The Federal Government has flagged plans to invest in more than three dozen small technology projects as it makes good on its promise to plough savings eked out after Sir Peter Gershon’s review of government technology spending back into the public sector.
In tonight’s Budget papers, the Government said it would provide $113.6 million over four years from the Information and Communication technology Business-as-Usual Reinvestment Fund (which is composed of half of the claimed Gershon savings) to support the development of 41 minor ICT projects — although we couldn’t find all of them in the budget papers.
The projects would actually result in eventual savings of $1.7 million, the budget papers claimed, due to their ability to improve the efficiency and effectiveness of agencies ICT business as usual activities.
Probably the biggest benefactor from the Gershon dollars was the Department of Foreign Affairs and Trade, which will have $40 million of its new $100.8 million passport IT system funded from that $113.6 million. Further information about the initiative can be found in the department’s media release on the matter.
Second cab off the Gershon rank was the Department of Finance and Deregulation’s project to consolidate datacentre procurement and usage arrangements across the whole of the Federal public sector. That strategy will win $11.9m from the Gershon account over three years. The Government has estimated that it will achieve efficiencies of around $1 billion from the strategy over the next 10 to 15 years.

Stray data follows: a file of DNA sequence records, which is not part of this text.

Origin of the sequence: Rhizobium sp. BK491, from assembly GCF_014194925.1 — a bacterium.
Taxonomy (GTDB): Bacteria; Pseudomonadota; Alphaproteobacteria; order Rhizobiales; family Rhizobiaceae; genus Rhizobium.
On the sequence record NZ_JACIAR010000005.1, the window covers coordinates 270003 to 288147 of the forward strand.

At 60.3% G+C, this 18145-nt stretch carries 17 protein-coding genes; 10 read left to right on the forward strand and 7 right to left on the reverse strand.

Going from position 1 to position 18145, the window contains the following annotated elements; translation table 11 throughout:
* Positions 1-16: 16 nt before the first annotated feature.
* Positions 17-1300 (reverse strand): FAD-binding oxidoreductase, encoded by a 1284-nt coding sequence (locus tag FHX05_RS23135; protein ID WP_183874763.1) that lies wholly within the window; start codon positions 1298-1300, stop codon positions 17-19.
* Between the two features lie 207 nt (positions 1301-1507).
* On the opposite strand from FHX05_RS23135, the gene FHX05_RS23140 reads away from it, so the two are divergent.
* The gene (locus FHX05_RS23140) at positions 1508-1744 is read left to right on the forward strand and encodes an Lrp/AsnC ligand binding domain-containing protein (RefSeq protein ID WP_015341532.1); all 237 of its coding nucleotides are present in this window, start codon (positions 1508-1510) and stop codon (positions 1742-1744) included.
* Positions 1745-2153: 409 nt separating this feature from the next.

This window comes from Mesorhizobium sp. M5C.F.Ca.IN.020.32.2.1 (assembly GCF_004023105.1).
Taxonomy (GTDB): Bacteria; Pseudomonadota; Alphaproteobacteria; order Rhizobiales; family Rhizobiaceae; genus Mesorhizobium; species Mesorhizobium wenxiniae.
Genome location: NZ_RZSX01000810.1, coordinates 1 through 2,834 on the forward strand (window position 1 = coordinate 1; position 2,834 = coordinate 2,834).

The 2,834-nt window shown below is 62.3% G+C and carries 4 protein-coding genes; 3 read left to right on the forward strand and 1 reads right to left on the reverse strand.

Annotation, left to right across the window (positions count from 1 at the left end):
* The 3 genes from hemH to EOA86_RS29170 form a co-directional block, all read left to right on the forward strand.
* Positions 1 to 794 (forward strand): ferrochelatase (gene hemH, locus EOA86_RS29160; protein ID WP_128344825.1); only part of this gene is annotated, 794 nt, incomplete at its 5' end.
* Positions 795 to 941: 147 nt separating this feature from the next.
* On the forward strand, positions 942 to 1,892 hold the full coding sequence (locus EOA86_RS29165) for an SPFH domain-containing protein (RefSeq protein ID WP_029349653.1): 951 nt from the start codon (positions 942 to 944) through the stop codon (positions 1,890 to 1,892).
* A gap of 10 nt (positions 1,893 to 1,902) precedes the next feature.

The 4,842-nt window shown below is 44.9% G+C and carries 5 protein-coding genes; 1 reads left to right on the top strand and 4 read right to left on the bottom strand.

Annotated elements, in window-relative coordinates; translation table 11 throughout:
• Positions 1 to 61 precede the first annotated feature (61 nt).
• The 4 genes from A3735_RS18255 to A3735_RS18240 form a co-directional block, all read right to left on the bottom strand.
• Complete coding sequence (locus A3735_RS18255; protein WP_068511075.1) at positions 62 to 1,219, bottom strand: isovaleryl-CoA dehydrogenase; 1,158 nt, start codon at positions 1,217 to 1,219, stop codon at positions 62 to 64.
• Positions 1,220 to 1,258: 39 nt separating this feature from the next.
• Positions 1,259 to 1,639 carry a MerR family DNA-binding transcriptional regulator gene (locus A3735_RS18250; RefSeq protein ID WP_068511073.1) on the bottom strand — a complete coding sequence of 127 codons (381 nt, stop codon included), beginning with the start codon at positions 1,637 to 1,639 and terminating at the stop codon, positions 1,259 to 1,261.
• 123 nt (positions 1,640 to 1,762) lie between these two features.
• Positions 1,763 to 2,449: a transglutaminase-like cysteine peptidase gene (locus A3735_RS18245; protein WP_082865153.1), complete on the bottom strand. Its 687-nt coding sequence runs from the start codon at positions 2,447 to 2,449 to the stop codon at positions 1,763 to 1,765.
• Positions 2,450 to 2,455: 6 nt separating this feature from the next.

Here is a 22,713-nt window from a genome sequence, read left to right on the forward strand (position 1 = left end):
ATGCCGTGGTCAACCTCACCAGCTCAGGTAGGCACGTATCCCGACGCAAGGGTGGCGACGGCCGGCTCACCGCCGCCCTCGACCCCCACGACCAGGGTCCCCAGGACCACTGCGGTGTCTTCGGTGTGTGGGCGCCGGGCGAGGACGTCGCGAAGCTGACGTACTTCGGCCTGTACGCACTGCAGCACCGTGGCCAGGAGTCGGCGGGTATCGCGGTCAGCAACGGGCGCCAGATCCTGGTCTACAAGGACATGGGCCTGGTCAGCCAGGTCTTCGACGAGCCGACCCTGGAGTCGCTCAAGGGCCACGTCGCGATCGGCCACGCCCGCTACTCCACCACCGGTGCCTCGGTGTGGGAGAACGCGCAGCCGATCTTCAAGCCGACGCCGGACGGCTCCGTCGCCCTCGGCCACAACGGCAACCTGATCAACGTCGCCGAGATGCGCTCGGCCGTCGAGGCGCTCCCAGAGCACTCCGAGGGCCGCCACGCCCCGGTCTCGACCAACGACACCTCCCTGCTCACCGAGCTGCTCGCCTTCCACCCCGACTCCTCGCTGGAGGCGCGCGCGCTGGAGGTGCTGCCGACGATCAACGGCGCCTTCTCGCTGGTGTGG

Regular Budget ICT winner Centrelink will pick up $14.7m to be spent on virtualisation technology from the Gershon account, as well as $8m on ICT shared services as part of its new role providing services to the broader Human Services portfolio.
Finance won Gershon funds to redevelop its Central Budget Management System — a platform which underpins the budget and financial management of the Federal Government. However, the budget papers stated that the amount to be invested would not be for publication for “commercial confidentiality reasons”.
A number of other minor projects won funding from the Gershon account.
The Department of Agriculture, Fisheries and Forestry picked up $900,000 for an identity lifecycle management solution and $800,000 for a thin client solution for regional areas, ASIC won $5.1m for a new datacentre strategy, the Bureau of Meteorology got $500,000 for software, $2m for virtualisation, and $900,000 for an upgrade of its business system applications and Geoscience Australia got $2.9 million for storage facilities.
Lastly, Insolvency and Trustee Services Australia won $100,000 for email archiving and $400,000 for improvements to its Debt Agreement Service, Medicare picked up $3.6 million for minor enhancements to its pathology claims systems and $2m to remove hard coding from its assessment systems, and the National Native Title Tribunal got $100,000 for a document management system and $200,000 for an IP telephony platform.
Image credit: Office of Lindsay Tanner